Is Remote Work Working? The Data Behind Video Meeting Fatigue
How we can guard against meeting fatigue and protect employee well-being
Aruna Ravichandran is a change agent and recognized authority on ‘the future of work’, with a track-record of guiding customers, partners, and global teams through workforce and technology transformations. Aruna holds an MBA and MS computer engineering from Santa Clara University and a BS computer science from Bangalore Institute of Technology (BIT). She was also a graduate of the esteemed CMO Leadership program at Kellogg Business School in 2019.
The pandemic led to a virtual awakening that has now become the norm in many industries. Remote and hybrid work gives many employees the flexibility and work-life balance they crave. But there are also downfalls. A new report on meeting fatigue, sponsored by Webex by Cisco, demonstrates the toll virtual work can take. The study found that while hybrid work can unlock work-life balance and financial benefits, it’s more important than ever that companies place an emphasis on wellbeing. The study, titled “The Data Behind Video Meeting Fatigue and How To Combat It,” surveyed 1,403 participants to understand key employee and employer objectives and challenges for 2022.
What is meeting fatigue?
Meeting fatigue is the exhaustion that follows a workday full of virtual meetings. Luckily, there are ways to mitigate meeting fatigue using technology.
What are the signs of meeting fatigue?
Meeting fatigue can cause physical ailments, such as eye strain, neck pain, headaches, and more. In video meetings, background noise, poor sound, and video quality are some of the issues that were found to correlate with these physical ailments.
What did the study uncover?
The research found that hybrid workers spend two or more hours in video meetings each workday, with half of those surveyed saying they work from home eight or more days each month.
Executives stated that their top focus for remote workers in 2022 is team performance, employee engagement, individual performance, and data protection, with all four only separated by five percentage points. Thus, at a strategic level, team and employee performance was a higher priority than headline-grabbing security issues.
Hybrid knowledge workers indicate that their top challenges for 2022 were work-life balance, preventing burnout, and career advancement. Only 19 percent of those surveyed said they felt fine at the end of the day, with 81 percent describing some physical ailment at the end of each day filled with video meetings. Additionally, 95 percent experienced video meeting fatigue and said they wanted changes to company culture to reduce this.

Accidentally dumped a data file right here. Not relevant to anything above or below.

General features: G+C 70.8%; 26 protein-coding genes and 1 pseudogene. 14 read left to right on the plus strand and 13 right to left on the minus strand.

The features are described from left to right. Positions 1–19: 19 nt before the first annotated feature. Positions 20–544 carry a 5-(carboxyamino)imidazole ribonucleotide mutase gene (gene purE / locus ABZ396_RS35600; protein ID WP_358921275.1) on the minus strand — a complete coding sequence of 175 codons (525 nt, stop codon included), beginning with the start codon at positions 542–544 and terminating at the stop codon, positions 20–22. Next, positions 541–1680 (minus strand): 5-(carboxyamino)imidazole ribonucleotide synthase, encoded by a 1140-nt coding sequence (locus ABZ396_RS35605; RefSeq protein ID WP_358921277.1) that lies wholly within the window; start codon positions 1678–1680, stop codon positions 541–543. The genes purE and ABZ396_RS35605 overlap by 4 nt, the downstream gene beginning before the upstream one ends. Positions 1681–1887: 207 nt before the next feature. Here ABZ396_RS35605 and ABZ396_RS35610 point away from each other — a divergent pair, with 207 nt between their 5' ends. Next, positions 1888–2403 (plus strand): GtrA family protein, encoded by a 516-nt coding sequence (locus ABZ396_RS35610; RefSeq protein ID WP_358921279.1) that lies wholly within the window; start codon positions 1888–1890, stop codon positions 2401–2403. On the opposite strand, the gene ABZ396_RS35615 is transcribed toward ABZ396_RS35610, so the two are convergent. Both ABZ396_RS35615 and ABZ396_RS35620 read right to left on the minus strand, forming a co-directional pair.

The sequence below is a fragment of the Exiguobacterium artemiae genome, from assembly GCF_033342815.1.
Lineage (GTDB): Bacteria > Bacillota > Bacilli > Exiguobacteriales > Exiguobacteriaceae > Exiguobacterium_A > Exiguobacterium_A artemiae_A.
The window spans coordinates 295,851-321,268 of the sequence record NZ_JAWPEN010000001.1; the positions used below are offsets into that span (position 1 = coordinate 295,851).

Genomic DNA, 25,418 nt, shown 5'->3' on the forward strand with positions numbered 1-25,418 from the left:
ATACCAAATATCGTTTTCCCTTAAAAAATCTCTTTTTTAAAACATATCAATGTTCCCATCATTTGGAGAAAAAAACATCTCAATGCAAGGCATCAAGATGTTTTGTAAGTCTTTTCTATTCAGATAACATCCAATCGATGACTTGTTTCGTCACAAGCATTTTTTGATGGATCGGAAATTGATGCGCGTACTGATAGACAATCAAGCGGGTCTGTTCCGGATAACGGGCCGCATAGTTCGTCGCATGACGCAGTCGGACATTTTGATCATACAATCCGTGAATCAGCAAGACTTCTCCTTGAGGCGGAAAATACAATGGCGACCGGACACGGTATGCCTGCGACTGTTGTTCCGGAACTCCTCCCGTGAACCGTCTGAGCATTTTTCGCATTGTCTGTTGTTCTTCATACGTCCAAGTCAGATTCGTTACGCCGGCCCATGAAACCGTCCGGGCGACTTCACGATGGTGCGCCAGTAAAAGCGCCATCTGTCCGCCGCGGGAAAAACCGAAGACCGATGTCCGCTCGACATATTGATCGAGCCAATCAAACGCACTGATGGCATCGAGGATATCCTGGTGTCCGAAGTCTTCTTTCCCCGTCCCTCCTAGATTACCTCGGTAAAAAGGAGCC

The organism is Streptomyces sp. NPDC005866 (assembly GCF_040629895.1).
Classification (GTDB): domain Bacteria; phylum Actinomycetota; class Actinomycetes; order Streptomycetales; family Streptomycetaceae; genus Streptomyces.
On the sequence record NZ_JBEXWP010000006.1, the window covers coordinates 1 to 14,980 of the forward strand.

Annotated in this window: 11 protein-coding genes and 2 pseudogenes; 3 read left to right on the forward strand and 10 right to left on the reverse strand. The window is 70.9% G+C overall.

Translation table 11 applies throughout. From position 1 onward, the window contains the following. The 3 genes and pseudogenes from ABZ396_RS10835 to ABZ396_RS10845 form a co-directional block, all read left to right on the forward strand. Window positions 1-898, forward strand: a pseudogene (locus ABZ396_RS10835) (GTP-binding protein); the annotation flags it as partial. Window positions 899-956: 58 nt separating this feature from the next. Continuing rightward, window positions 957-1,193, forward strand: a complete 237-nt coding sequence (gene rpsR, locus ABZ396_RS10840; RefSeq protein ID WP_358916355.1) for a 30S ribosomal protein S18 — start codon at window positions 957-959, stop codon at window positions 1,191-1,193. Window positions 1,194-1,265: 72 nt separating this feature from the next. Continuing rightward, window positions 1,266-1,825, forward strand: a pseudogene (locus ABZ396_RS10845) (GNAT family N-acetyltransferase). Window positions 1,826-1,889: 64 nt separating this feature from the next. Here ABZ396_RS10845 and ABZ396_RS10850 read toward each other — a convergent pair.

How do we combat meeting fatigue?
In order to address some of the negative trends, it is key to understand what technology is being used to facilitate video meetings. Some 69 percent of all video meetings are attended using laptops, and two out of three video meeting attendees use just the laptop alone, with no peripherals (webcam, headset, ear buds, etc.); while, 15 percent of participants indicated that they use a desktop to attend meetings, and 9 percent primarily use a mobile device. Just 7 percent of participants use a dedicated web conferencing device.
The recommendations to reduce meeting fatigue fall into two categories: changes to company culture and improved meeting technology. The top three suggestions included adjustments to meeting culture, such as reducing back-to-back meetings (42 percent), five-minute buffers between meetings (33 percent), and meeting-free days (27 percent).
The rest of the recommendations were to improve meeting technology, such as the ability to stand up and move around during meetings (37 percent), removing unwanted background noise (24 percent), non-verbal participation such as chat, gestures, or polls (24 percent), virtual backgrounds (22 percent), better camera locations and improved microphones (19 percent), hand-off meetings between devices (18 percent), and, lastly, the ability to personalize their video meeting solution.